Independent Minds, Working Together

Independent Study

Independent Study

Each fall, we begin the Independent Study (I.S.) process very quickly. There is a required meeting for all seniors who will work on I.S. in the department on the first Thursday of the semester. At this meeting, the chair provides key information about the I.S. process, including selecting and focusing your topic and requesting an advisor. For all students enrolled in Senior I.S. for the fall semester, I.S. proposals are due the following Thursday. All seniors enrolled in I.S. for the fall should schedule appointments and discuss possible I.S. topics with at least two faculty members in the Political Science Department before they turn in their proposals.

All Senior I.S. proposals must contain the following information:

  1. The tentative title of your IS project
  2. Your name and class rank
  3. A one-paragraph description of what you plan to do, and how you plan to do it (what data or sources of information you will use). This paragraph must contain a (provisional) statement of the hypothesis that you intend to test or the question that you will answer in your research project
  4. A short bibliography of at least five sources that you have already examined in formulating your proposal
  5. A list of the faculty with whom you have discussed your proposal (you should talk to at least two professors in the Political Science Department about your topic) and your preferences, if any, for an advisor

Examples of I.S. Projects

For a searchable list of I.S. Titles, use the I.S. Database. To see the range of projects that students are pursuing, you can search by major.

Below are some past examples of Independent Study projects by Political Science majors, or International Relations majors with a Political Science home department for the 2008-2009 academic year.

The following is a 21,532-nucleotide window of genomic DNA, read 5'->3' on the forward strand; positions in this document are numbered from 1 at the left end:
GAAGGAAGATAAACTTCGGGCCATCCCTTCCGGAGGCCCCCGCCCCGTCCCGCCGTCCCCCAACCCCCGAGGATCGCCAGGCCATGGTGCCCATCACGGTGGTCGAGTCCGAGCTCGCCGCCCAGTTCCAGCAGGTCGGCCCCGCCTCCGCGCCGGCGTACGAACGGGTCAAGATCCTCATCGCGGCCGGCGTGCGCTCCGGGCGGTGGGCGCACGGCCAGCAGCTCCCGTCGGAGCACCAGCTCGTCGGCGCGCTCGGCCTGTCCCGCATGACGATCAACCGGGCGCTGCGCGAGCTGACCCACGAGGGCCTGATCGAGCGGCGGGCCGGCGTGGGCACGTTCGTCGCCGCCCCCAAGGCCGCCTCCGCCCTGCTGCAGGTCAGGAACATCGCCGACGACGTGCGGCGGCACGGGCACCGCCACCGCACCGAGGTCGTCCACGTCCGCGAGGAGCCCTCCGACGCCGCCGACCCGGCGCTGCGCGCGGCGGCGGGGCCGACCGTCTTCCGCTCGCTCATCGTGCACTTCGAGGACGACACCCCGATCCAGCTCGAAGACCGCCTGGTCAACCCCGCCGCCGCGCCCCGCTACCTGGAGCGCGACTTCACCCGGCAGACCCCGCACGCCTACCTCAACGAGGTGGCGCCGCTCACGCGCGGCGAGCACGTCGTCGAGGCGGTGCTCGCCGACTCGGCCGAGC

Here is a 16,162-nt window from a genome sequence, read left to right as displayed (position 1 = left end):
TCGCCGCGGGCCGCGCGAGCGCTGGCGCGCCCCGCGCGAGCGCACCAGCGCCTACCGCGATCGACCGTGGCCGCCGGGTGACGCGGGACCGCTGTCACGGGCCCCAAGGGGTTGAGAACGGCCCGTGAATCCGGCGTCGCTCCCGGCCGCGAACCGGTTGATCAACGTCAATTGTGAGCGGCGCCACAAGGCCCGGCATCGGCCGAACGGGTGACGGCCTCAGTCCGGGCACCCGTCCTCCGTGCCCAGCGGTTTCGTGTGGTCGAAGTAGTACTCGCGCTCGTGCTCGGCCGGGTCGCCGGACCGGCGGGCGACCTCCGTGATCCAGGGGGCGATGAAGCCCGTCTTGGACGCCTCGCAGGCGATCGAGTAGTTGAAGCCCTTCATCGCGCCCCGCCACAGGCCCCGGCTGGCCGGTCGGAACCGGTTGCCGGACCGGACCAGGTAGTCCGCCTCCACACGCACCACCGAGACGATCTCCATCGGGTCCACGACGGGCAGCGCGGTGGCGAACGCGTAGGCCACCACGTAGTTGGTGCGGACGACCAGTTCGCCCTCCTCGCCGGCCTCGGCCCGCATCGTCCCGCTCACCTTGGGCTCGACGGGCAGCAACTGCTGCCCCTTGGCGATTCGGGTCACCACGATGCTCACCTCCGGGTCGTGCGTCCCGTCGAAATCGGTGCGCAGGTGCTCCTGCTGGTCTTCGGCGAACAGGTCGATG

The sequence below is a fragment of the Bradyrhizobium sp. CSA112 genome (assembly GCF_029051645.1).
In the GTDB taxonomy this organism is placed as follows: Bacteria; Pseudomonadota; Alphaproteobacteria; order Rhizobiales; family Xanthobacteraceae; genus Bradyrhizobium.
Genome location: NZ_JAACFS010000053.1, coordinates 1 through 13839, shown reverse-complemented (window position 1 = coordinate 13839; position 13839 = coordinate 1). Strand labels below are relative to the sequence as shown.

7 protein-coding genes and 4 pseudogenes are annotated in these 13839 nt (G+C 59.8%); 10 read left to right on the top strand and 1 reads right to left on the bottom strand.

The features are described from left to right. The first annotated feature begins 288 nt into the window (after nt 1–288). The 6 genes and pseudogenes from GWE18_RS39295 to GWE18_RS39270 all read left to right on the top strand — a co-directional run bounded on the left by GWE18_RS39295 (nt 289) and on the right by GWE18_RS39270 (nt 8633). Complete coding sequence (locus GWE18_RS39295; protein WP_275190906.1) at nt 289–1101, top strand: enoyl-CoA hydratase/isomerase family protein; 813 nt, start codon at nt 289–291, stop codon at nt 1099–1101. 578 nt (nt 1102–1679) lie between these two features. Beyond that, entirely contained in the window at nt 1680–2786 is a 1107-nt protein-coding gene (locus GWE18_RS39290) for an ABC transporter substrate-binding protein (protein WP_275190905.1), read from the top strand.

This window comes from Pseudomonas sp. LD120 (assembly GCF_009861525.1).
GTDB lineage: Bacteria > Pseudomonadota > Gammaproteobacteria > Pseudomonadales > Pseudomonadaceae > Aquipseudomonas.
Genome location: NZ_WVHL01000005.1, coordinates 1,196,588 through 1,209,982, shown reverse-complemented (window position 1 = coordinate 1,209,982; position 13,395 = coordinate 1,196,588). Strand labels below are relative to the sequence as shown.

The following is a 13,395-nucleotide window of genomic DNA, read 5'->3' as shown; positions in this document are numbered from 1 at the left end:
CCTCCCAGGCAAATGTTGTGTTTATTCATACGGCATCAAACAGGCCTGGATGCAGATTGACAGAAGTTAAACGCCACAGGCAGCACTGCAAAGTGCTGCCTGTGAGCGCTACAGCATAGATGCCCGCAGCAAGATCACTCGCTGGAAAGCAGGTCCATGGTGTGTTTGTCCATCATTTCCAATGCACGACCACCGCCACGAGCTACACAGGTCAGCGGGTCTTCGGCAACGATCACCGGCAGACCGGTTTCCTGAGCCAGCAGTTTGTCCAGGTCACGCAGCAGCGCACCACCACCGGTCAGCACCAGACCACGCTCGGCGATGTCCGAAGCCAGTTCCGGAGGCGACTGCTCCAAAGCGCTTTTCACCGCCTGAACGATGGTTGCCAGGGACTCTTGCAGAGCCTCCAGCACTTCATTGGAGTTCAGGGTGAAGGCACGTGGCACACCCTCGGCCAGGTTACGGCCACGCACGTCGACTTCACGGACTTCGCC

Example of an I.S. project in Comparative Politics

  • Sarah Horne '07. The Media As A Revolutionary Actor: A Case Study of Nicaragua During the Sandinista Government.

Example of an I.S. project in International Relations

  • Elisabeth Bremer '08. A Gendered Analysis of Microcredit Lending: The Effects of Women’s Rights on Grassroots Development.
  • Alex Brower '08. The Construction of a European Identity Through Discourse Othering "Less European" Actors: Debates on Turkish Accession to the European Union.
  • Margaux Day '06. Put Your Money Where Your Patients Are: A Study of International Funding for AIDS Treatment.
  • Cristabel Dadzie '04. Replicating the South African Model? Truth Commissions as Tools for Reconciliation: The Cases of Nigeria, Ghana, and Sierra Leone.

Example of an I.S. project in Political Theory

  • Andrew Gross '08. Gardens & Revolutions: Guy Debord, Wendell Berry and the Cultivation of the Creative Subject.
  • Eric Roscoe '07. Assisted Suicide: An Interest, Not a Right.

Examples of I.S.project in U.S. National Politics

  • Steven Schott '07. Civic Capacity and Regional Sustainability: The Evolution of Metropolitan Sustainability Policy.
  • Erik Shoemaker '07. Framing Processes and Collective Action Responses: Organizing Efforts against Anti-Undocumented Immigrant Ballot Initiatives in California and Arizona.

Example of a Double Major I.S. projects in Political Science and Philosophy

  • Lara Pfaff '08. Moral Foundations of Truth Commissions in Theory and Practice.
  • Cameron MacLeod '07. Determining Indicative Factors Of International Institutional Legitmacy.

Example of a Double Major I.S. project in Political Science and Psychology

  • Michael Panfil '07. The Power of Persuasive Speech: The Interplay between Ethnicity, the Speaker, His or Her Message, and the Audience.